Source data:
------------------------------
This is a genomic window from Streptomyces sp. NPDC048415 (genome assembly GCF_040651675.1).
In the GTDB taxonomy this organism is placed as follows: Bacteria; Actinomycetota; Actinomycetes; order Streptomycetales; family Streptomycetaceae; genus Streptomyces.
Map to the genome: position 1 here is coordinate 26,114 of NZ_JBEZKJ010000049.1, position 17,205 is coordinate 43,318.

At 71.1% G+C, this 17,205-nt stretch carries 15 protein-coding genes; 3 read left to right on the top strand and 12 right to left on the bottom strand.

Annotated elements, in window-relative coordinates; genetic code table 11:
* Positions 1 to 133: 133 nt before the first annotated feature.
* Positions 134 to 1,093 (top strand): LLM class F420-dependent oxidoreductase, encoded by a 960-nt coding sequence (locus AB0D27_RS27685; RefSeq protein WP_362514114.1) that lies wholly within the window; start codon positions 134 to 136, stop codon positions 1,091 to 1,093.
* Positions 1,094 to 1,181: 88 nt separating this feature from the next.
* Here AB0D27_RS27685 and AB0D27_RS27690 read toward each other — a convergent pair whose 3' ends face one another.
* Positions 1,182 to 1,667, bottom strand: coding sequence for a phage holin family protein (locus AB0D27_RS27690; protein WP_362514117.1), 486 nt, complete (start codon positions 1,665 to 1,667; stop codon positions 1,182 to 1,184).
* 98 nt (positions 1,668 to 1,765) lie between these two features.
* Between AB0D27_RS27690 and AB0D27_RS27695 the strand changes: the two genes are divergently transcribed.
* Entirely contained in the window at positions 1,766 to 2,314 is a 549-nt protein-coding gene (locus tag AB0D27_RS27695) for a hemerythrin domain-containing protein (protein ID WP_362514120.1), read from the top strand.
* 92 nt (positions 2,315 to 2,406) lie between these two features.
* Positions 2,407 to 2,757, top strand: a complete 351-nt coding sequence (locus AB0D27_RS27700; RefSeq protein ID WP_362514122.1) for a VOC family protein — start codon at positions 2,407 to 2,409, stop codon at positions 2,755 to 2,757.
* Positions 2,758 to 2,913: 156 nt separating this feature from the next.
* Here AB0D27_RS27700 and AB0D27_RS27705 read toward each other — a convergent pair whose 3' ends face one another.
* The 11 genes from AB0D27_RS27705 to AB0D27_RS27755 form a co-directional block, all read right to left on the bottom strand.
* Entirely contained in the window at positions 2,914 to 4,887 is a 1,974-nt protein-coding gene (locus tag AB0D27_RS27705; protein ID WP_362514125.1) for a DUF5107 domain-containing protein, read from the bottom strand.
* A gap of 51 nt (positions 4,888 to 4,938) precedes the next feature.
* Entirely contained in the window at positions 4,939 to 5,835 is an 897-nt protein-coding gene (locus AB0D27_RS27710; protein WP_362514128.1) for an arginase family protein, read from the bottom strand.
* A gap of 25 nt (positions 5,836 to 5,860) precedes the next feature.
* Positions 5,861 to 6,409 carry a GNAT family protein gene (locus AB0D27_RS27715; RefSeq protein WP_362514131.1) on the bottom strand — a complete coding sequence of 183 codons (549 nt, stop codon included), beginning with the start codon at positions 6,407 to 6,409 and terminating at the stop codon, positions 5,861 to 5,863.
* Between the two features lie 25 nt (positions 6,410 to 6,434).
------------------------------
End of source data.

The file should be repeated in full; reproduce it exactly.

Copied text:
This is a genomic window from Streptomyces sp. NPDC048415 (genome assembly GCF_040651675.1).
In the GTDB taxonomy this organism is placed as follows: Bacteria; Actinomycetota; Actinomycetes; order Streptomycetales; family Streptomycetaceae; genus Streptomyces.
Map to the genome: position 1 here is coordinate 26,114 of NZ_JBEZKJ010000049.1, position 17,205 is coordinate 43,318.

At 71.1% G+C, this 17,205-nt stretch carries 15 protein-coding genes; 3 read left to right on the top strand and 12 right to left on the bottom strand.

Annotated elements, in window-relative coordinates; genetic code table 11:
* Positions 1 to 133: 133 nt before the first annotated feature.
* Positions 134 to 1,093 (top strand): LLM class F420-dependent oxidoreductase, encoded by a 960-nt coding sequence (locus AB0D27_RS27685; RefSeq protein WP_362514114.1) that lies wholly within the window; start codon positions 134 to 136, stop codon positions 1,091 to 1,093.
* Positions 1,094 to 1,181: 88 nt separating this feature from the next.
* Here AB0D27_RS27685 and AB0D27_RS27690 read toward each other — a convergent pair whose 3' ends face one another.
* Positions 1,182 to 1,667, bottom strand: coding sequence for a phage holin family protein (locus AB0D27_RS27690; protein WP_362514117.1), 486 nt, complete (start codon positions 1,665 to 1,667; stop codon positions 1,182 to 1,184).
* 98 nt (positions 1,668 to 1,765) lie between these two features.
* Between AB0D27_RS27690 and AB0D27_RS27695 the strand changes: the two genes are divergently transcribed.
* Entirely contained in the window at positions 1,766 to 2,314 is a 549-nt protein-coding gene (locus tag AB0D27_RS27695) for a hemerythrin domain-containing protein (protein ID WP_362514120.1), read from the top strand.
* 92 nt (positions 2,315 to 2,406) lie between these two features.
* Positions 2,407 to 2,757, top strand: a complete 351-nt coding sequence (locus AB0D27_RS27700; RefSeq protein ID WP_362514122.1) for a VOC family protein — start codon at positions 2,407 to 2,409, stop codon at positions 2,755 to 2,757.
* Positions 2,758 to 2,913: 156 nt separating this feature from the next.
* Here AB0D27_RS27700 and AB0D27_RS27705 read toward each other — a convergent pair whose 3' ends face one another.
* The 11 genes from AB0D27_RS27705 to AB0D27_RS27755 form a co-directional block, all read right to left on the bottom strand.
* Entirely contained in the window at positions 2,914 to 4,887 is a 1,974-nt protein-coding gene (locus tag AB0D27_RS27705; protein ID WP_362514125.1) for a DUF5107 domain-containing protein, read from the bottom strand.
* A gap of 51 nt (positions 4,888 to 4,938) precedes the next feature.
* Entirely contained in the window at positions 4,939 to 5,835 is an 897-nt protein-coding gene (locus AB0D27_RS27710; protein WP_362514128.1) for an arginase family protein, read from the bottom strand.
* A gap of 25 nt (positions 5,836 to 5,860) precedes the next feature.
* Positions 5,861 to 6,409 carry a GNAT family protein gene (locus AB0D27_RS27715; RefSeq protein WP_362514131.1) on the bottom strand — a complete coding sequence of 183 codons (549 nt, stop codon included), beginning with the start codon at positions 6,407 to 6,409 and terminating at the stop codon, positions 5,861 to 5,863.
* Between the two features lie 25 nt (positions 6,410 to 6,434).